In this regard, the fiscal cliff issue has not yet reached the level of concern exhibited last year regarding the federal debt ceiling. Just after the peak of that confrontation in Washington, D.C., investor pessimism reached -45 -- far worse than the current -8 reading. Still, there are several weeks left in the year for the fiscal cliff debate, and investor optimism could decline further if the nation goes over the cliff.
Regardless, it is important to note that -- unlike the debt ceiling -- any fiscal cliff agreement will have real-world consequences for the average American. These could include significant tax increases not only on those with higher incomes, but also in terms of payroll taxes, dividend taxes, and capital gains taxes on those in other income categories. Further, significant cuts in federal expenditures for defense, unemployment insurance, and other government programs could also be included.
In turn, these potential tax increases and spending cuts are likely to slow consumer and business spending in the already stalling economy of late 2012. As investors note, the fiscal cliff is already affecting the U.S. economy. No matter how it is resolved, the fiscal cliff is also likely to affect early 2013.
The Wells Fargo/Gallup Investor and Retirement Optimism Index results are based on questions asked on the Gallup Daily tracking survey of a random sample of 1,025 U.S. adults having investable assets of $10,000 or more from Nov. 9-17, 2012. For results based on the entire sample of national adults, one can say with 95% confidence that the maximum margin of sampling error is ±3 percentage point.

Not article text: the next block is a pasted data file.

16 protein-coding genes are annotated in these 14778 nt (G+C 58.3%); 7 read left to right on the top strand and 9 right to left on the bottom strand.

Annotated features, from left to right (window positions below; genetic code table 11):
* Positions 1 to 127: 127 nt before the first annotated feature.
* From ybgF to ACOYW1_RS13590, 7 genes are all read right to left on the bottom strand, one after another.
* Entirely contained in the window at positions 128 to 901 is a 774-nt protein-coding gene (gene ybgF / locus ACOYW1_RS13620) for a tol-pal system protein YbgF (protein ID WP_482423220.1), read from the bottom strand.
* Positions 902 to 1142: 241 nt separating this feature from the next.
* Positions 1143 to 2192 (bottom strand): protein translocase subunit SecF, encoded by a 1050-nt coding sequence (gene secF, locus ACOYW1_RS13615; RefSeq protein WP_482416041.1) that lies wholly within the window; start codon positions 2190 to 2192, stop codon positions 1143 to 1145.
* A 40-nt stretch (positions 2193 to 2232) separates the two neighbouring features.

For results based on the sample of 625 non-retirees, one can say with 95% confidence that the maximum margin of sampling error is ±4 percentage points. For results based on 394 retirees, one can say with 95% confidence that the maximum margin of sampling error is ±5 percentage points.
Interviews are conducted with respondents on landline telephones and cellular phones, with interviews conducted in Spanish for respondents who are primarily Spanish-speaking. Each sample includes a minimum quota of 400 cellphone respondents and 600 landline respondents per 1,000 national adults, with additional minimum quotas among landline respondents by region. Landline telephone numbers are chosen at random among listed telephone numbers. Cellphone numbers are selected using random-digit-dial methods. Landline respondents are chosen at random within each household on the basis of which member had the most recent birthday.
Samples are weighted by gender, age, race, Hispanic ethnicity, education, region, adults in the household, and phone status (cellphone only/landline only/both, cellphone mostly, and having an unlisted landline number). Demographic weighting targets are based on the March 2011 Current Population Survey figures for the aged 18 and older non-institutionalized population living in U.S. telephone households. All reported margins of sampling error include the computed design effects for weighting and sample design.
In addition to sampling error, question wording and practical difficulties in conducting surveys can introduce error or bias into the findings of public opinion polls.
For more details on Gallup's polling methodology, visit www.gallup.com.